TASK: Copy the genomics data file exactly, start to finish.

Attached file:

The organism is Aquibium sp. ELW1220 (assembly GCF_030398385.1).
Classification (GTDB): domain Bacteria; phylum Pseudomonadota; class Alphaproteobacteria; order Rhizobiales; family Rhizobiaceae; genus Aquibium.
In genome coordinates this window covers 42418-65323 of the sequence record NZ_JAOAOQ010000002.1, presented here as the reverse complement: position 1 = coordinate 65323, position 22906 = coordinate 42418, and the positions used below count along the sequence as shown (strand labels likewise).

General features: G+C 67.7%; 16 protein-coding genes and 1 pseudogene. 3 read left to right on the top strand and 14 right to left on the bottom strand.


The organism is Aquibium sp. ELW1220 (assembly GCF_030398385.1).
Classification (GTDB): domain Bacteria; phylum Pseudomonadota; class Alphaproteobacteria; order Rhizobiales; family Rhizobiaceae; genus Aquibium.
In genome coordinates this window covers 42418-65323 of the sequence record NZ_JAOAOQ010000002.1, presented here as the reverse complement: position 1 = coordinate 65323, position 22906 = coordinate 42418, and the positions used below count along the sequence as shown (strand labels likewise).

General features: G+C 67.7%; 16 protein-coding genes and 1 pseudogene. 3 read left to right on the top strand and 14 right to left on the bottom strand.